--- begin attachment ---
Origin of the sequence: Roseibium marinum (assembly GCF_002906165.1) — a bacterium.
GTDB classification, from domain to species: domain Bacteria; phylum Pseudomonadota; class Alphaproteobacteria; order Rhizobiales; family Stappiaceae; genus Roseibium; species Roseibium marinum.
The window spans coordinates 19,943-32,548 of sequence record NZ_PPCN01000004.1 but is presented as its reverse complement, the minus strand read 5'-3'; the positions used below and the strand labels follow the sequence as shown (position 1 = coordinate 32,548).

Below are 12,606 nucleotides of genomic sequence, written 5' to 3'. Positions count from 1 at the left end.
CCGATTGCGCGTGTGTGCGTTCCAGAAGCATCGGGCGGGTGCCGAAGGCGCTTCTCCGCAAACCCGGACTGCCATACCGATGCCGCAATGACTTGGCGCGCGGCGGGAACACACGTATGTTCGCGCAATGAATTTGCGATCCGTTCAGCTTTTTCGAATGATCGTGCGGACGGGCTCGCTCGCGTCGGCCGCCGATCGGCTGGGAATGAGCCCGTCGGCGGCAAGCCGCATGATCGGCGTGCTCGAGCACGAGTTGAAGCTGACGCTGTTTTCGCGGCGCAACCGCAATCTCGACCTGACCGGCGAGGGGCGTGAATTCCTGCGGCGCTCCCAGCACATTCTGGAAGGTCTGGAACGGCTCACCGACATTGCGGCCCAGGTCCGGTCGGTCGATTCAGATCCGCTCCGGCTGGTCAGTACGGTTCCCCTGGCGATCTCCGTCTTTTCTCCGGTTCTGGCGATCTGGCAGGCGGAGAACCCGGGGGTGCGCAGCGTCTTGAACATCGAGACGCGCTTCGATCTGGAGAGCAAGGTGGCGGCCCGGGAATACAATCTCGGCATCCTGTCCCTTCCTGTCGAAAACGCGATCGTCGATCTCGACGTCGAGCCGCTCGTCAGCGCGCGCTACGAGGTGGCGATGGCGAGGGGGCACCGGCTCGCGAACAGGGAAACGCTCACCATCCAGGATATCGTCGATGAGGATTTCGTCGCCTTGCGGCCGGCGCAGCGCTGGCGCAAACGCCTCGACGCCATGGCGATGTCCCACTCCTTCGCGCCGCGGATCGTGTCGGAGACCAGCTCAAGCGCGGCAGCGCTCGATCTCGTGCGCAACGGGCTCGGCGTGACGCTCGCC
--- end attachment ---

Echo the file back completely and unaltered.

Origin of the sequence: Roseibium marinum (assembly GCF_002906165.1) — a bacterium.
GTDB classification, from domain to species: domain Bacteria; phylum Pseudomonadota; class Alphaproteobacteria; order Rhizobiales; family Stappiaceae; genus Roseibium; species Roseibium marinum.
The window spans coordinates 19,943-32,548 of sequence record NZ_PPCN01000004.1 but is presented as its reverse complement, the minus strand read 5'-3'; the positions used below and the strand labels follow the sequence as shown (position 1 = coordinate 32,548).

Below are 12,606 nucleotides of genomic sequence, written 5' to 3'. Positions count from 1 at the left end.
CCGATTGCGCGTGTGTGCGTTCCAGAAGCATCGGGCGGGTGCCGAAGGCGCTTCTCCGCAAACCCGGACTGCCATACCGATGCCGCAATGACTTGGCGCGCGGCGGGAACACACGTATGTTCGCGCAATGAATTTGCGATCCGTTCAGCTTTTTCGAATGATCGTGCGGACGGGCTCGCTCGCGTCGGCCGCCGATCGGCTGGGAATGAGCCCGTCGGCGGCAAGCCGCATGATCGGCGTGCTCGAGCACGAGTTGAAGCTGACGCTGTTTTCGCGGCGCAACCGCAATCTCGACCTGACCGGCGAGGGGCGTGAATTCCTGCGGCGCTCCCAGCACATTCTGGAAGGTCTGGAACGGCTCACCGACATTGCGGCCCAGGTCCGGTCGGTCGATTCAGATCCGCTCCGGCTGGTCAGTACGGTTCCCCTGGCGATCTCCGTCTTTTCTCCGGTTCTGGCGATCTGGCAGGCGGAGAACCCGGGGGTGCGCAGCGTCTTGAACATCGAGACGCGCTTCGATCTGGAGAGCAAGGTGGCGGCCCGGGAATACAATCTCGGCATCCTGTCCCTTCCTGTCGAAAACGCGATCGTCGATCTCGACGTCGAGCCGCTCGTCAGCGCGCGCTACGAGGTGGCGATGGCGAGGGGGCACCGGCTCGCGAACAGGGAAACGCTCACCATCCAGGATATCGTCGATGAGGATTTCGTCGCCTTGCGGCCGGCGCAGCGCTGGCGCAAACGCCTCGACGCCATGGCGATGTCCCACTCCTTCGCGCCGCGGATCGTGTCGGAGACCAGCTCAAGCGCGGCAGCGCTCGATCTCGTGCGCAACGGGCTCGGCGTGACGCTCGCC